The problem with any property market is that it is localised – it can vary between towns in a county and regionally – broad brush statements are always to be taken with a pinch of salt.

    The problem with a “recession” is that some will always feel it sooner than others (there are many thousands already behind with their mortgages in the UK) and some will see it as an opportunity.

    Some people simply don’t know what is going on in the world unless it affects them directly.

  • #82172
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    Anonymous
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    we only saw it as a blip in the east midlands. As soon as labour got the economy going again from the bloody mess the tories had made, confidence in the economy grew, and house prices started rocketing for the next decade or more.

  • #82173
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    Anonymous
    Participant
    goodstich44 wrote:
    we only saw it as a blip in the east midlands. As soon as labour got the economy going again from the bloody mess the tories had made, confidence in the economy grew, and house prices started rocketing for the next decade or more.

    Who is going to clean the super-bloody mess made by Tony, Gordon and company?

    Cameron and his Eton buddies are just monkies who cannot do anything.

    Probably nobody can do much.

  • #82176
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    Anonymous
    Participant

    ralita

    we haven’t got sky high interest rates ect, things might not be great now, but they were far worse. People tend to forget that!

    quite agree about Cameron and his Eton monkies., i don’t see any plans by them to improve things?

    I think most people think anythings better than Gordon and co’, and it’s time for a change. I hope they are right. People have short memories.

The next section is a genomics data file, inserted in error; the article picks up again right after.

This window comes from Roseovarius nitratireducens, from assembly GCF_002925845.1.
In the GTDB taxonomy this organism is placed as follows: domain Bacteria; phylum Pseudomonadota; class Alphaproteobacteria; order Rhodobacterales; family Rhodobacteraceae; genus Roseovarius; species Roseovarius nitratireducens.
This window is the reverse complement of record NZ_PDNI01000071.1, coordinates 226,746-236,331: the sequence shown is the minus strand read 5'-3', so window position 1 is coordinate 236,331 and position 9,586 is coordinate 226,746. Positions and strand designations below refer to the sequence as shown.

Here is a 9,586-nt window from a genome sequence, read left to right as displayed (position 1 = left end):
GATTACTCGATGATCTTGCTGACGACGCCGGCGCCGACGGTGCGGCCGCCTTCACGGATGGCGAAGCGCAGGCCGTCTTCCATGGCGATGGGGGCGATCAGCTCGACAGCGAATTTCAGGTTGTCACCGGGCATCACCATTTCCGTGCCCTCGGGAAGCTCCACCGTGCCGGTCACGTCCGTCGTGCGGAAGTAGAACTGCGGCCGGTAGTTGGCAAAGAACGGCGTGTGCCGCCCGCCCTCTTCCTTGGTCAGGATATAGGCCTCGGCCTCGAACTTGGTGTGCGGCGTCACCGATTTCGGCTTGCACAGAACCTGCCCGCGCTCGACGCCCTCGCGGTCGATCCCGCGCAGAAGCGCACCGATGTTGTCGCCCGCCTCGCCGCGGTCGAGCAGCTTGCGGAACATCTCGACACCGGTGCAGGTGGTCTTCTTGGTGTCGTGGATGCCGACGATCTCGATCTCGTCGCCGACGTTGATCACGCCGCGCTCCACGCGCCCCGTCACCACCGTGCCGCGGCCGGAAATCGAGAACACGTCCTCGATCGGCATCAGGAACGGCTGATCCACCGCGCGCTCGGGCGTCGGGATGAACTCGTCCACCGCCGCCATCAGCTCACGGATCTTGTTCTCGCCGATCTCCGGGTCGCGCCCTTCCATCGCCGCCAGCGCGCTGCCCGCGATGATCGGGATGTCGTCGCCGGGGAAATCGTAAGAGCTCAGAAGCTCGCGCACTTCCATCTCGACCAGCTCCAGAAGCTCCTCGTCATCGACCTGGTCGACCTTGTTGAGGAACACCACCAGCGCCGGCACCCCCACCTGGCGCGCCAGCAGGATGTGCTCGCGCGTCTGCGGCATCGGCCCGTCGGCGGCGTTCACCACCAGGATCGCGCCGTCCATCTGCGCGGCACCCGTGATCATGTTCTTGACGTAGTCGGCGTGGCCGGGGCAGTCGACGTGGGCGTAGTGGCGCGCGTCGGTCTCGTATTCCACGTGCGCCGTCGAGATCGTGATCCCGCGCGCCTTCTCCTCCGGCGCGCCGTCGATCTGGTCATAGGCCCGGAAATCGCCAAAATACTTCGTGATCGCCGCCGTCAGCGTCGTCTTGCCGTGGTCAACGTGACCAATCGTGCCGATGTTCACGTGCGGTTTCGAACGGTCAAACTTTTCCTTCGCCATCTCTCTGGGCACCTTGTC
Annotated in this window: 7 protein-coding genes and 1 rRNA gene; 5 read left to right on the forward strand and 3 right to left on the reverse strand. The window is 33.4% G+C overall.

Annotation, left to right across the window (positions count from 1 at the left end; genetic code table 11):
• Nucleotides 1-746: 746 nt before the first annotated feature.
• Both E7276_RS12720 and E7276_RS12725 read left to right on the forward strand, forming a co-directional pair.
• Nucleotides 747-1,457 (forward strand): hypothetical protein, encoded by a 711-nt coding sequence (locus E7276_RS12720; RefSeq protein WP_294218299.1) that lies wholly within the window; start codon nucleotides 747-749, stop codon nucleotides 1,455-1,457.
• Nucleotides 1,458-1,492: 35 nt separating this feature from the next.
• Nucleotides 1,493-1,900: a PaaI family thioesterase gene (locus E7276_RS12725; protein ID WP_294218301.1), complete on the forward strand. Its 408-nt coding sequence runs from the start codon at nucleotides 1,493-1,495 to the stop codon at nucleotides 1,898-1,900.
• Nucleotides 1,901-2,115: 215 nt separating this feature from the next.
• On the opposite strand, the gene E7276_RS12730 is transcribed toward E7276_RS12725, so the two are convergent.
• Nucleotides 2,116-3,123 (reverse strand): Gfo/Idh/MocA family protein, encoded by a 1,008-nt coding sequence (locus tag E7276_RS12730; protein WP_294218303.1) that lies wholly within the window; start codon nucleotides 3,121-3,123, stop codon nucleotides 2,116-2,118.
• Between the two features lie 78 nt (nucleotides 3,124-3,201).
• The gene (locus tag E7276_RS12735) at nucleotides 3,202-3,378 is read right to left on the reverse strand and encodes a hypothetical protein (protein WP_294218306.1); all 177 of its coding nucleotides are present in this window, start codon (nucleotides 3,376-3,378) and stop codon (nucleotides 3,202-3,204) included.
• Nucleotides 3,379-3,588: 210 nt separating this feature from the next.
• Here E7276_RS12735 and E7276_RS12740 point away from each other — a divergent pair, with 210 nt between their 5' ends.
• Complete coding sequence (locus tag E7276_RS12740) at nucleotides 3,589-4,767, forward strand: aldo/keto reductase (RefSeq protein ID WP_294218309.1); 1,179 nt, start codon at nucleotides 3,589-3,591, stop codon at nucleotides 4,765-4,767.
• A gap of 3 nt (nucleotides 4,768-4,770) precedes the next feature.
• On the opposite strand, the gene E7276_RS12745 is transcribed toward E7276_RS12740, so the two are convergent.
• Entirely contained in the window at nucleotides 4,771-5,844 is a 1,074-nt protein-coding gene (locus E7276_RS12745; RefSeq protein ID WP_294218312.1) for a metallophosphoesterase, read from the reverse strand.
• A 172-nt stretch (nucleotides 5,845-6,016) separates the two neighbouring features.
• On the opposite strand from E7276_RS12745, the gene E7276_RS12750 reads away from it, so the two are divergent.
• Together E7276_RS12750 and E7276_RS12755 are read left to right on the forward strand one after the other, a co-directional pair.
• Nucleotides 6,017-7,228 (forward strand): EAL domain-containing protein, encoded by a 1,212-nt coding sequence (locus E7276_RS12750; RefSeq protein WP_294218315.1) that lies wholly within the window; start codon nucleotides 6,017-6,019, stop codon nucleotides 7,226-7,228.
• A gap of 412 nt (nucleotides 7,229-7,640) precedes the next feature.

• #82191
    Profile photo of Anonymous
    Anonymous
    Participant

    I have asked this question since I mainly see what you are saying: Spaniards (BTW, I am Spaniard) just got completely crazy with housing prices.

    I am trying to see if there will be a major crisis or not. To do that, I was asking if there were similarities with the crisis in the UK during the 90s. What I see is pretty bad: everything seems to tell me that the crisis will hit hard (housing is 19% of Spanish GDP; glut of new housing; major leverage; hidden subprime (through fake appraisals); …).

    However, Spaniards have still not reacted. This leads me think that maybe I am wrong (the market is very often right, at least more than a single human brain), and Spanish economy will be able to recover through another economic sector.

  • #82196
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    Anonymous
    Participant

    Farstar,

    Tienes razon.

    I see the housing market frozen, the cost of living rocketing, unemployment figures surging, but all around me, at least here in Barcelona, there is no sense of crisis. Shops and restaurants full, lots of expensive new cars on the road. My guess is it will take time, but it will come.

    Mark

  • #82207
    Profile photo of mike
    mike
    Participant

    @farstar wrote:

    I am trying to see if there will be a major crisis or not. To do that, I was asking if there were similarities with the crisis in the UK during the 90s. What I see is pretty bad: everything seems to tell me that the crisis will hit hard (housing is 19% of Spanish GDP; glut of new housing; major leverage; hidden subprime (through fake appraisals); …).

    The belief in property in the UK was the same in the 80s. I was told on numerous ocassions that if I didn’t buy NOW then I will never get another chance. Fortunately, I was young and leading a party lifestyle and not being from London I didn’t feel that I had to put any roots down there.